Over 20 non-governmental organisations (NGOs) have called on the prime minister to ensure that all persons within Malta’s responsibility were rescued and their safety guaranteed.
“The nation cannot quietly celebrate Easter while men, women and children are drowning on our doorstep. Saving lives and ensuring their disembarkation at a safe place is a fundamental legal obligation and also a moral imperative that can in no way be negotiated or renounced,” the NGOs said.
In a fresh statement on Sunday, they said their message that “Malta must revoke its decision to close its ports to persons rescued at sea, whoever they are”.
The signatories include Aditus, Jesuit Refugee Service, SOS Malta, KOPIN, the Daphne Caruana Galizia Foundation, Moviment Graffitti, the People for Change Foundation, several migrant associations as well as the Dean’s Office.
They were reacting to reports of vessels at sea with over 100 migrants in need of rescue. Earlier, The Times of Malta reported that one of the boats adrift in Malta’s search and rescue zone was taking in water with those on board in dire need of help. Other media referred to deaths after a boat capsized, but these reports have so far not been confirmed.
Alarm Phone, described as a “hotline for refugees in distress at sea”, posted a message on social media saying that a boat of 47 migrants in distress had run out of fuel and had been drifting in Malta’s search and rescue zone for more than two days.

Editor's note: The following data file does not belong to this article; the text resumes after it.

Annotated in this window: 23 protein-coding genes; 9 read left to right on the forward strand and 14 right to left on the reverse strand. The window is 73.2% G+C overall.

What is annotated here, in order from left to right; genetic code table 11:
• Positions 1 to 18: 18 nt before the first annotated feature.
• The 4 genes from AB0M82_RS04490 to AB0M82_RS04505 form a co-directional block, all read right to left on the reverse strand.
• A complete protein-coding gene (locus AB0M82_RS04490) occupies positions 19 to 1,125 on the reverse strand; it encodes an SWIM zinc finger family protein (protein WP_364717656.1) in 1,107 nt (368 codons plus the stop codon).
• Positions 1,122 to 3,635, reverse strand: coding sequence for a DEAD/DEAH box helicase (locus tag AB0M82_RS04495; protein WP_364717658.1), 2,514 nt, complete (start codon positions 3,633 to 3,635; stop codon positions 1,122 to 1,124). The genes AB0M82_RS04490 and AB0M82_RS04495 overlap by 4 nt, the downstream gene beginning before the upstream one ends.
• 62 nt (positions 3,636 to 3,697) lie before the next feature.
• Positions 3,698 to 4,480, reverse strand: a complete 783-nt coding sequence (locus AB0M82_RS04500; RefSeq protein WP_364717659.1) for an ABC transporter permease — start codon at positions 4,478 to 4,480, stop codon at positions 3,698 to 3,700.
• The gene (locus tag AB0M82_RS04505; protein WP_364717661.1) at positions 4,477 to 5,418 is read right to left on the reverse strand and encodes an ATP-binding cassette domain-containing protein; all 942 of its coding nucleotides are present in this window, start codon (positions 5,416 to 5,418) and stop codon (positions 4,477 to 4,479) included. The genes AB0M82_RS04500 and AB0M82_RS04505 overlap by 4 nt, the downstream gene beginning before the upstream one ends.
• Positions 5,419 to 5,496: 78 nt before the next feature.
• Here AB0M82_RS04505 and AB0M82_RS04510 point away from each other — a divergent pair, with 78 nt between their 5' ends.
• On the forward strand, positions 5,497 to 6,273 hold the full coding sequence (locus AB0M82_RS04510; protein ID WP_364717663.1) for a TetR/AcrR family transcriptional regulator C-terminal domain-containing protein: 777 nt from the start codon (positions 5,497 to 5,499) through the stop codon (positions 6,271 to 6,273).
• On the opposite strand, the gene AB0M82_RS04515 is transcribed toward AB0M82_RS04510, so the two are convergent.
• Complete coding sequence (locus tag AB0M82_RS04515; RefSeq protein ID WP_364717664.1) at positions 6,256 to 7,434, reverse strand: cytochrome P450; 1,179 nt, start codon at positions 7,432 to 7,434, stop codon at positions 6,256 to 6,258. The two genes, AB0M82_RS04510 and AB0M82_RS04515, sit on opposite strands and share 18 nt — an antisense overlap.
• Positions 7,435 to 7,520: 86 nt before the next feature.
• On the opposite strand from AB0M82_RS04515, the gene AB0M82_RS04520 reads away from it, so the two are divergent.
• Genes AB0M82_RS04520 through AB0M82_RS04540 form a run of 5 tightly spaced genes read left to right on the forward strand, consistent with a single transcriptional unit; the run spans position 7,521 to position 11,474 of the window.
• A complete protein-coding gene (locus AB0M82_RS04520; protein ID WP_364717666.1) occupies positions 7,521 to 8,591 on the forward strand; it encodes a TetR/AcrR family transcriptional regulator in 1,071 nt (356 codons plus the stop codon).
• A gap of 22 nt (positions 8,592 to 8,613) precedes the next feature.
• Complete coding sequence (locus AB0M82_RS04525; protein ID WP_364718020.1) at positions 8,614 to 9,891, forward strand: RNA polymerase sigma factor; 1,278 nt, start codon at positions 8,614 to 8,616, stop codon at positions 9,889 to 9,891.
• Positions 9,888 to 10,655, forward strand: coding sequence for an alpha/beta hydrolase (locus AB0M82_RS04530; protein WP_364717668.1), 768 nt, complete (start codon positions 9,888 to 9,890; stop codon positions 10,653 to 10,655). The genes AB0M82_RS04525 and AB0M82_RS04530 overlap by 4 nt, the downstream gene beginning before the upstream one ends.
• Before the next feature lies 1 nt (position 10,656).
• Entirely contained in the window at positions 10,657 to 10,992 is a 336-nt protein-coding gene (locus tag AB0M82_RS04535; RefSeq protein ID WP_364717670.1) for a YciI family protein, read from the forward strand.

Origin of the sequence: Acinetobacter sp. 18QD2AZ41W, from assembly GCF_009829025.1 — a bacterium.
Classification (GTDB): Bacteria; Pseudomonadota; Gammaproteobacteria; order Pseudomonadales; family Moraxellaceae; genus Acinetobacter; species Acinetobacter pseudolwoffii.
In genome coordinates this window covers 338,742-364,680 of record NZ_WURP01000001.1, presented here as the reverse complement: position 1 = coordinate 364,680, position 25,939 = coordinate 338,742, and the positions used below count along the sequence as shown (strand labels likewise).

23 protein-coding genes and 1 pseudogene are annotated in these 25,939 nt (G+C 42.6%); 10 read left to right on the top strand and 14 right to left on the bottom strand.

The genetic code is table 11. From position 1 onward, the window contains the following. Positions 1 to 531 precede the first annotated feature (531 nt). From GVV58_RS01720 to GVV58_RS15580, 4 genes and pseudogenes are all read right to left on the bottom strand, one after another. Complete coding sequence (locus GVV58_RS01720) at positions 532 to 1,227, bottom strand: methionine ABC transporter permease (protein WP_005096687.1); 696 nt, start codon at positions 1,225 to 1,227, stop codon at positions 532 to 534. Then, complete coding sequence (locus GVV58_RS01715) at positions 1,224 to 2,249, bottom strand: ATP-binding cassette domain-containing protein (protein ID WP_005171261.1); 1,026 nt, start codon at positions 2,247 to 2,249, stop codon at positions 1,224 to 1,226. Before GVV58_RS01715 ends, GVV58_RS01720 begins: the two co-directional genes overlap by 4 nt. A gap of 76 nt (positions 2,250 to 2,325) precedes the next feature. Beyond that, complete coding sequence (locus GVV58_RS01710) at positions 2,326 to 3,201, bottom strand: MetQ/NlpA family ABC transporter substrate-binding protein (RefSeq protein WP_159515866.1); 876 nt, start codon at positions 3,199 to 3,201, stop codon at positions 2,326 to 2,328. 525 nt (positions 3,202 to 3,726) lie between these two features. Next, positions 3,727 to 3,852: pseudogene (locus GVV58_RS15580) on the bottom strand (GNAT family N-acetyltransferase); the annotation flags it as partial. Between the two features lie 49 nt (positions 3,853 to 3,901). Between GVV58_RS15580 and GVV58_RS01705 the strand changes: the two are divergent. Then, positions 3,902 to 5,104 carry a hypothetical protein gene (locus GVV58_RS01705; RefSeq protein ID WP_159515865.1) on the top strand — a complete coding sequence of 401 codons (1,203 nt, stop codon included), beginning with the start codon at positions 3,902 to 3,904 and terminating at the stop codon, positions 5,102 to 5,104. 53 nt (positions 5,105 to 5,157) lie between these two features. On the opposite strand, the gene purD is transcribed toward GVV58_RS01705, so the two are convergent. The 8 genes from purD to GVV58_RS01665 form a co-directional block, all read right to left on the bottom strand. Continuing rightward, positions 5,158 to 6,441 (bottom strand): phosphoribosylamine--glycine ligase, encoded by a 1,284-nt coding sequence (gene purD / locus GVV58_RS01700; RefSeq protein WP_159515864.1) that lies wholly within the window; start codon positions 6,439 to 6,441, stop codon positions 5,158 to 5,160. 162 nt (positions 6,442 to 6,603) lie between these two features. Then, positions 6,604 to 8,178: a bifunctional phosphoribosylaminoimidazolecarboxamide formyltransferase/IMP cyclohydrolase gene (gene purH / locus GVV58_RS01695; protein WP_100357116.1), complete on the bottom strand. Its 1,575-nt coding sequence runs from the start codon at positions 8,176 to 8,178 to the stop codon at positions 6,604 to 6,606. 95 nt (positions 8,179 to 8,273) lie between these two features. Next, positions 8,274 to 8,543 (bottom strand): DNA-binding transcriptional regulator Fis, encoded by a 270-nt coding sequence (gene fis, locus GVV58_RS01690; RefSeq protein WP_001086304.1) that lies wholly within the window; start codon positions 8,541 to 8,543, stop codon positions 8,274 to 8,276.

🆘 47 people in distress in Maltese SAR!
Last night 47 in distress people alerted us. We immediately informed authorities at 22:59CEST. The people are still at sea and need urgently to be rescued. @Armed_Forces_MT: Sea-rescue is your duty! Don't let them drown! #LeaveNoOneBehind pic.twitter.com/maQOShxDUk
— Alarm Phone (@alarm_phone) April 11, 2020
Last week, the same organisations said that while they understood the “enormous challenges” that Malta was facing to secure public health, they were “shocked” at the announcement that the country’s ports were closed to persons rescued at sea.
“This will result in either people stranded out at sea for days, possibly weeks, or in their return to Libya, where they will probably face atrocious human rights violations. It is unacceptable for Malta to exploit the COVID-19 pandemic to shelve its human rights obligations and endanger the lives of men, women and children.”
There are minimum standards that must always be met, a threshold that no State is ever permitted cross, the NGOs said, warning that Malta should not exploit the public health emergency to adopt measures veiled as public health protection but having the effect of “sacrificing migrants for Malta’s safety”.
A public health emergency does not allow Malta to abandon people out at sea as it does not exonerate Malta from its responsibility to ensure that rescued persons are not returned to Libya, the NGOs stressed. They said the nation’s safety may be guaranteed through safe disembarkation and shelter measures.
“Migrants are also being detained in breach of their fundamental human rights, the public health emergency further strengthening a detention regime that was last year declared to be illegal by Malta’s Courts.”
The organisations said the government’s approach was “unlawful and despicable“. National emergencies, they said, should be overcome with solidarity and compassion.